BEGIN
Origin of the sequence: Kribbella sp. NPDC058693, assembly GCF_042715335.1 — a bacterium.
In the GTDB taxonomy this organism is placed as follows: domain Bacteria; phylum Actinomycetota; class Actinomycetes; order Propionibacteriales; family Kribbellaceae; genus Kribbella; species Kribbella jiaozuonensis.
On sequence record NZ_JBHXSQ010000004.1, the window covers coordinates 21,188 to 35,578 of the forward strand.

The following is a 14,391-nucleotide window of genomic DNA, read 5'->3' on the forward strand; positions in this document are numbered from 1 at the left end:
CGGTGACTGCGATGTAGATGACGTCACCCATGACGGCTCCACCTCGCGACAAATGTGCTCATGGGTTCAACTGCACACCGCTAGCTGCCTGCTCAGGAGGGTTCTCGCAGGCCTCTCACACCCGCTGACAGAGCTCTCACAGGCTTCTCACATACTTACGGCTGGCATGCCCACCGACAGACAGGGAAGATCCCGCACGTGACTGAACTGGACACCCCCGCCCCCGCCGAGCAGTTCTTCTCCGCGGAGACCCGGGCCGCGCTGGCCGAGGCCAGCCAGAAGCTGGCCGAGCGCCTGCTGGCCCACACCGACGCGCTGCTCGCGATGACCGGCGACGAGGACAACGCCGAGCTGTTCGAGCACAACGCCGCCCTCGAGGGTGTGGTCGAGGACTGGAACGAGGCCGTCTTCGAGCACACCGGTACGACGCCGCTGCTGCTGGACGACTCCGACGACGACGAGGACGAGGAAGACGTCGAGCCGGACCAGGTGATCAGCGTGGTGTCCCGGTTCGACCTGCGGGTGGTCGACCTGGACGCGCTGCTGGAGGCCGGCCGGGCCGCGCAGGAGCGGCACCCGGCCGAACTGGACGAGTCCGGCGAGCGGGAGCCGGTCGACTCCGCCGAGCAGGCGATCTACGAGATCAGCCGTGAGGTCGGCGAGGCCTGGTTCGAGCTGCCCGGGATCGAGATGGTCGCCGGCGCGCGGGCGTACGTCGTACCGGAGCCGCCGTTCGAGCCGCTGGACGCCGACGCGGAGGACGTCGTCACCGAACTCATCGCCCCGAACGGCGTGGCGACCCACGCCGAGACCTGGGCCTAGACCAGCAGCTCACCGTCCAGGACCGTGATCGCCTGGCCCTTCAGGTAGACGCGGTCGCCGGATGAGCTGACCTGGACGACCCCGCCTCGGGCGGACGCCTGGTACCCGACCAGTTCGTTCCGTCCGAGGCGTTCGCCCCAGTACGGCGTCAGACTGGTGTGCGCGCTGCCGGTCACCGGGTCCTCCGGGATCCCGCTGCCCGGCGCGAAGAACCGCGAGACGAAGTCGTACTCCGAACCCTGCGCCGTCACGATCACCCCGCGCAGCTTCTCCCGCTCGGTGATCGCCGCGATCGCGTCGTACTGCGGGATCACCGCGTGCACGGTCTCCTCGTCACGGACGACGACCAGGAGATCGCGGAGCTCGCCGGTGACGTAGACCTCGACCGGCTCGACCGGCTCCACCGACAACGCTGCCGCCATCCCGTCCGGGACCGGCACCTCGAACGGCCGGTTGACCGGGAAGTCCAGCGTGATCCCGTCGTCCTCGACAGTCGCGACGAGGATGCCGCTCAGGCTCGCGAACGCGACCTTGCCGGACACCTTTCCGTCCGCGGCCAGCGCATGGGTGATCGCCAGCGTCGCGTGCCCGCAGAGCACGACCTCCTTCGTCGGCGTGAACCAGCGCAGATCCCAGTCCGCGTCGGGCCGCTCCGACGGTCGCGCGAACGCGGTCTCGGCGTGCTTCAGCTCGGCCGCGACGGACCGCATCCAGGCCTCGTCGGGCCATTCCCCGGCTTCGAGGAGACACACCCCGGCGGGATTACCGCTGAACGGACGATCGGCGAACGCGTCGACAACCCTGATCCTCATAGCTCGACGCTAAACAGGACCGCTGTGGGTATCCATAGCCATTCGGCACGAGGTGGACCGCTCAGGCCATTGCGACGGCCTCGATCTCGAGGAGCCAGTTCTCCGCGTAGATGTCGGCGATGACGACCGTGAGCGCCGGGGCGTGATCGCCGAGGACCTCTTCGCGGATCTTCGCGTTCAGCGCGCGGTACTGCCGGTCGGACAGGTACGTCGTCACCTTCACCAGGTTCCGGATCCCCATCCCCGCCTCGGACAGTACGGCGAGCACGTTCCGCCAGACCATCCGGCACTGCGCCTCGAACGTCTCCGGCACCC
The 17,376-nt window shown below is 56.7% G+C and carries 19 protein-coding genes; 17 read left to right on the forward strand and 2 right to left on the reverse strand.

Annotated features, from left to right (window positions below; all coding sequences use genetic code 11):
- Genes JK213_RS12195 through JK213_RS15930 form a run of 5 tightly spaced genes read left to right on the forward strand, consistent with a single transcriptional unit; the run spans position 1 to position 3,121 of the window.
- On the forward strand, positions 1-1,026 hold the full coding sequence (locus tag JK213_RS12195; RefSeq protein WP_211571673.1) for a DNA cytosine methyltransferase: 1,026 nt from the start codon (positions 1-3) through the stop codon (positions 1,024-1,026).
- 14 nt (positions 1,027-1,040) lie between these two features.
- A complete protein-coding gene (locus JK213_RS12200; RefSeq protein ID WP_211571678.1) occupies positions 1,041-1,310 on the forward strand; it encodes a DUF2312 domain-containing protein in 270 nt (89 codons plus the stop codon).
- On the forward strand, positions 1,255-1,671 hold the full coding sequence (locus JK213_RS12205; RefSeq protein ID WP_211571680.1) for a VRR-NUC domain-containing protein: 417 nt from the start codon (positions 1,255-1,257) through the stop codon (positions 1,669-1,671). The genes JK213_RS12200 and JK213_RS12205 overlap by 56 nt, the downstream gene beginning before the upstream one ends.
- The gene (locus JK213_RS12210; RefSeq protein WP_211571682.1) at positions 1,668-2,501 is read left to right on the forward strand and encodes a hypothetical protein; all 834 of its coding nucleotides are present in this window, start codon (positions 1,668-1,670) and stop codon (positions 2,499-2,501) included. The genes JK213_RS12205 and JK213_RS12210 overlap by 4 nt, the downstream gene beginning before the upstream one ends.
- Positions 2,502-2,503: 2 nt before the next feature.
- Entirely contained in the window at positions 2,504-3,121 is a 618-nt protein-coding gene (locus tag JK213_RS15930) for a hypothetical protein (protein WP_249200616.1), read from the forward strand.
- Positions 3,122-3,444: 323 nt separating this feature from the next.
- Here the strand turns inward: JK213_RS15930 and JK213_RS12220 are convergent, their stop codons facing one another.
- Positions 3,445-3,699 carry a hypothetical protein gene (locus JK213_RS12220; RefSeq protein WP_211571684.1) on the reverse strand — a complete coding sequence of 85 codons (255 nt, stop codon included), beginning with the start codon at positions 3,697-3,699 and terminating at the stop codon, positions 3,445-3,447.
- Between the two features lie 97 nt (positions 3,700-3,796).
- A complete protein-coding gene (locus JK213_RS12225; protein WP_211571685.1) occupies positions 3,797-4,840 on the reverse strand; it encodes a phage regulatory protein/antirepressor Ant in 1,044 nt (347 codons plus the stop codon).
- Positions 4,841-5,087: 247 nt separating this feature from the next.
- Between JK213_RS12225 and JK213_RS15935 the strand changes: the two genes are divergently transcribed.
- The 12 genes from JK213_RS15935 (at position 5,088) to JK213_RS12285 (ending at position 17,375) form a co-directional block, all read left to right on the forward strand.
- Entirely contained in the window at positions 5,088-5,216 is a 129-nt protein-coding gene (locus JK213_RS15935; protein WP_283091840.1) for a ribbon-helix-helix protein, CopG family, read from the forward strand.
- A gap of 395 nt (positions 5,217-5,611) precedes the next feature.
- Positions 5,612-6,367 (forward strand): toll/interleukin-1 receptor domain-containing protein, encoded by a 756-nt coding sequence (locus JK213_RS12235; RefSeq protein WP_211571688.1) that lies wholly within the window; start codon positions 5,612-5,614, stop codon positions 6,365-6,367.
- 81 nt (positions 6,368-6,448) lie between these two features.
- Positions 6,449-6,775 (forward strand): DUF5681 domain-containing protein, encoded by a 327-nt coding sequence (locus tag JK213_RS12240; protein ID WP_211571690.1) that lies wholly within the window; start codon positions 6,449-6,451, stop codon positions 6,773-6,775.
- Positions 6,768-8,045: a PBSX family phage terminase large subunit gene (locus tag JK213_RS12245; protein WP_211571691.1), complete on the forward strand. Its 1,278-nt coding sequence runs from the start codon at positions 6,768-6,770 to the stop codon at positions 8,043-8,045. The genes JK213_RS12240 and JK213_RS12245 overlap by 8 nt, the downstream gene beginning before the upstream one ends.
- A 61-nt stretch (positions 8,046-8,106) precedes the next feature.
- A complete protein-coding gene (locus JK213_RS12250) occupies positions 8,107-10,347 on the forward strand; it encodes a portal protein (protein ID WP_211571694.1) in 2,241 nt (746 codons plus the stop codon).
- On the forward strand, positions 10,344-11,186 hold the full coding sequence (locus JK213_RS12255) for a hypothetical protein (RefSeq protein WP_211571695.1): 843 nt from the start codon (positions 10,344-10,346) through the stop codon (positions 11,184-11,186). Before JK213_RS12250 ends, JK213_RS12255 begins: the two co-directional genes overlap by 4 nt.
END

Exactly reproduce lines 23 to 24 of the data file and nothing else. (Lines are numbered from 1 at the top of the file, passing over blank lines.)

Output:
- The 12 genes from JK213_RS15935 (at position 5,088) to JK213_RS12285 (ending at position 17,375) form a co-directional block, all read left to right on the forward strand.
- Entirely contained in the window at positions 5,088-5,216 is a 129-nt protein-coding gene (locus JK213_RS15935; protein WP_283091840.1) for a ribbon-helix-helix protein, CopG family, read from the forward strand.